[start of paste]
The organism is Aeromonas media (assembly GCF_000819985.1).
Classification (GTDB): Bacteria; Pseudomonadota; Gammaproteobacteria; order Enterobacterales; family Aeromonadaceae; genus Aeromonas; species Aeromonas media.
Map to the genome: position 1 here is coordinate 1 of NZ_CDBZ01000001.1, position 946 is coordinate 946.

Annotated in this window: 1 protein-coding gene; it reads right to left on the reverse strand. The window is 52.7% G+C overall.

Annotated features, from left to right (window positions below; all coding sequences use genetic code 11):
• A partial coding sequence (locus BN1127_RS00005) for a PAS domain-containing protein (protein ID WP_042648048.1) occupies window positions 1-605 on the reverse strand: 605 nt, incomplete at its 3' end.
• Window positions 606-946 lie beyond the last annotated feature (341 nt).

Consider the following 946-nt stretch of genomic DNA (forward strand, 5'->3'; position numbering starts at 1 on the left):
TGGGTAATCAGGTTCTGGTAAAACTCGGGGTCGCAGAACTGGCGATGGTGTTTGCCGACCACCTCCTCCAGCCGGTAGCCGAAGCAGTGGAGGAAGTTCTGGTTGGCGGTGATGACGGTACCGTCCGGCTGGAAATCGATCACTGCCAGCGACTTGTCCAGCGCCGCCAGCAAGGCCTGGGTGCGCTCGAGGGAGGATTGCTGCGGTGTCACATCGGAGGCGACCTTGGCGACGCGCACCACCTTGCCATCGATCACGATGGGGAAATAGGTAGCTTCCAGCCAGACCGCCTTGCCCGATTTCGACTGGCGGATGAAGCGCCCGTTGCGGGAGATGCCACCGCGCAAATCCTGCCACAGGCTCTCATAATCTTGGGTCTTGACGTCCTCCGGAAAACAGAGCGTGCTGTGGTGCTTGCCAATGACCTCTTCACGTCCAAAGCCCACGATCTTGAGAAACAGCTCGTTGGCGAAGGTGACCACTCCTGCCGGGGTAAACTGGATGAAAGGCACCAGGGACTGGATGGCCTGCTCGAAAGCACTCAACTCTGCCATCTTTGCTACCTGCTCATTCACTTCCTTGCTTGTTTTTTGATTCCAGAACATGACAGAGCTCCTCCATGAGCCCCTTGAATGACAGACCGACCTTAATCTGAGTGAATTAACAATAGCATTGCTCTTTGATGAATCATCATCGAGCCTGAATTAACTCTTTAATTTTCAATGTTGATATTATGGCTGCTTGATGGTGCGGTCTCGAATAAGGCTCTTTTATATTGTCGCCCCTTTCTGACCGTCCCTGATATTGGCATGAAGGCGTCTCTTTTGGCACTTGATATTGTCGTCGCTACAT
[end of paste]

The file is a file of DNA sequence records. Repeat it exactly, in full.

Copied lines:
The organism is Aeromonas media (assembly GCF_000819985.1).
Classification (GTDB): Bacteria; Pseudomonadota; Gammaproteobacteria; order Enterobacterales; family Aeromonadaceae; genus Aeromonas; species Aeromonas media.
Map to the genome: position 1 here is coordinate 1 of NZ_CDBZ01000001.1, position 946 is coordinate 946.

Annotated in this window: 1 protein-coding gene; it reads right to left on the reverse strand. The window is 52.7% G+C overall.

Annotated features, from left to right (window positions below; all coding sequences use genetic code 11):
• A partial coding sequence (locus BN1127_RS00005) for a PAS domain-containing protein (protein ID WP_042648048.1) occupies window positions 1-605 on the reverse strand: 605 nt, incomplete at its 3' end.
• Window positions 606-946 lie beyond the last annotated feature (341 nt).

Consider the following 946-nt stretch of genomic DNA (forward strand, 5'->3'; position numbering starts at 1 on the left):
TGGGTAATCAGGTTCTGGTAAAACTCGGGGTCGCAGAACTGGCGATGGTGTTTGCCGACCACCTCCTCCAGCCGGTAGCCGAAGCAGTGGAGGAAGTTCTGGTTGGCGGTGATGACGGTACCGTCCGGCTGGAAATCGATCACTGCCAGCGACTTGTCCAGCGCCGCCAGCAAGGCCTGGGTGCGCTCGAGGGAGGATTGCTGCGGTGTCACATCGGAGGCGACCTTGGCGACGCGCACCACCTTGCCATCGATCACGATGGGGAAATAGGTAGCTTCCAGCCAGACCGCCTTGCCCGATTTCGACTGGCGGATGAAGCGCCCGTTGCGGGAGATGCCACCGCGCAAATCCTGCCACAGGCTCTCATAATCTTGGGTCTTGACGTCCTCCGGAAAACAGAGCGTGCTGTGGTGCTTGCCAATGACCTCTTCACGTCCAAAGCCCACGATCTTGAGAAACAGCTCGTTGGCGAAGGTGACCACTCCTGCCGGGGTAAACTGGATGAAAGGCACCAGGGACTGGATGGCCTGCTCGAAAGCACTCAACTCTGCCATCTTTGCTACCTGCTCATTCACTTCCTTGCTTGTTTTTTGATTCCAGAACATGACAGAGCTCCTCCATGAGCCCCTTGAATGACAGACCGACCTTAATCTGAGTGAATTAACAATAGCATTGCTCTTTGATGAATCATCATCGAGCCTGAATTAACTCTTTAATTTTCAATGTTGATATTATGGCTGCTTGATGGTGCGGTCTCGAATAAGGCTCTTTTATATTGTCGCCCCTTTCTGACCGTCCCTGATATTGGCATGAAGGCGTCTCTTTTGGCACTTGATATTGTCGTCGCTACAT